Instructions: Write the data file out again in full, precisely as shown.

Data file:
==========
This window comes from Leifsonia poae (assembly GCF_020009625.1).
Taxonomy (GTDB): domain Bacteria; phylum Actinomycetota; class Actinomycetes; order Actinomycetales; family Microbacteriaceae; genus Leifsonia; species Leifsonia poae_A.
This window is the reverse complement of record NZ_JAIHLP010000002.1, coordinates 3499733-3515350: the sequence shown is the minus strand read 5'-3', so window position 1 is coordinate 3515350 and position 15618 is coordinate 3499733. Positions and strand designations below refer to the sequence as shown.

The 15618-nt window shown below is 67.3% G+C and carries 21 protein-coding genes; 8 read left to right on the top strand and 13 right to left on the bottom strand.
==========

This window comes from Leifsonia poae (assembly GCF_020009625.1).
Taxonomy (GTDB): domain Bacteria; phylum Actinomycetota; class Actinomycetes; order Actinomycetales; family Microbacteriaceae; genus Leifsonia; species Leifsonia poae_A.
This window is the reverse complement of record NZ_JAIHLP010000002.1, coordinates 3499733-3515350: the sequence shown is the minus strand read 5'-3', so window position 1 is coordinate 3515350 and position 15618 is coordinate 3499733. Positions and strand designations below refer to the sequence as shown.

The 15618-nt window shown below is 67.3% G+C and carries 21 protein-coding genes; 8 read left to right on the top strand and 13 right to left on the bottom strand.